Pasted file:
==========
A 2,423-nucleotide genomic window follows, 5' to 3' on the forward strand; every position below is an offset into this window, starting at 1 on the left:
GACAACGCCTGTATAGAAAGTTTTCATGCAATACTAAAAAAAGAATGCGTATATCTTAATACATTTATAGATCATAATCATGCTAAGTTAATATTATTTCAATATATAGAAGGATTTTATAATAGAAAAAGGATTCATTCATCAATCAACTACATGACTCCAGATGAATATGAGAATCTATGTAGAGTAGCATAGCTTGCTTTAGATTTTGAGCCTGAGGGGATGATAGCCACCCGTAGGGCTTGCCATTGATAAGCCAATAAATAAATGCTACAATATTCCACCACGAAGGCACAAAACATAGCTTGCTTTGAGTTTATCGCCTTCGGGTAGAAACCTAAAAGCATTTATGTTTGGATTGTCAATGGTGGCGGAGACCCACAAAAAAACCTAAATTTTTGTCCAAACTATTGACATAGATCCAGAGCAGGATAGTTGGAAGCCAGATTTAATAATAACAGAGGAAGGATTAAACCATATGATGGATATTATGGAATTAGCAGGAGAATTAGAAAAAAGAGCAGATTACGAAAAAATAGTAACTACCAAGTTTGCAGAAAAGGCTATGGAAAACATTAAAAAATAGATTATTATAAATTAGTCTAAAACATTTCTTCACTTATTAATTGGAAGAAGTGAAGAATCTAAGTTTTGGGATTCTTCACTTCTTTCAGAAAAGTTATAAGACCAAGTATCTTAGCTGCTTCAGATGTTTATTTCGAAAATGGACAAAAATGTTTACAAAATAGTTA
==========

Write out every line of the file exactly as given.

A 2,423-nucleotide genomic window follows, 5' to 3' on the forward strand; every position below is an offset into this window, starting at 1 on the left:
GACAACGCCTGTATAGAAAGTTTTCATGCAATACTAAAAAAAGAATGCGTATATCTTAATACATTTATAGATCATAATCATGCTAAGTTAATATTATTTCAATATATAGAAGGATTTTATAATAGAAAAAGGATTCATTCATCAATCAACTACATGACTCCAGATGAATATGAGAATCTATGTAGAGTAGCATAGCTTGCTTTAGATTTTGAGCCTGAGGGGATGATAGCCACCCGTAGGGCTTGCCATTGATAAGCCAATAAATAAATGCTACAATATTCCACCACGAAGGCACAAAACATAGCTTGCTTTGAGTTTATCGCCTTCGGGTAGAAACCTAAAAGCATTTATGTTTGGATTGTCAATGGTGGCGGAGACCCACAAAAAAACCTAAATTTTTGTCCAAACTATTGACATAGATCCAGAGCAGGATAGTTGGAAGCCAGATTTAATAATAACAGAGGAAGGATTAAACCATATGATGGATATTATGGAATTAGCAGGAGAATTAGAAAAAAGAGCAGATTACGAAAAAATAGTAACTACCAAGTTTGCAGAAAAGGCTATGGAAAACATTAAAAAATAGATTATTATAAATTAGTCTAAAACATTTCTTCACTTATTAATTGGAAGAAGTGAAGAATCTAAGTTTTGGGATTCTTCACTTCTTTCAGAAAAGTTATAAGACCAAGTATCTTAGCTGCTTCAGATGTTTATTTCGAAAATGGACAAAAATGTTTACAAAATAGTTA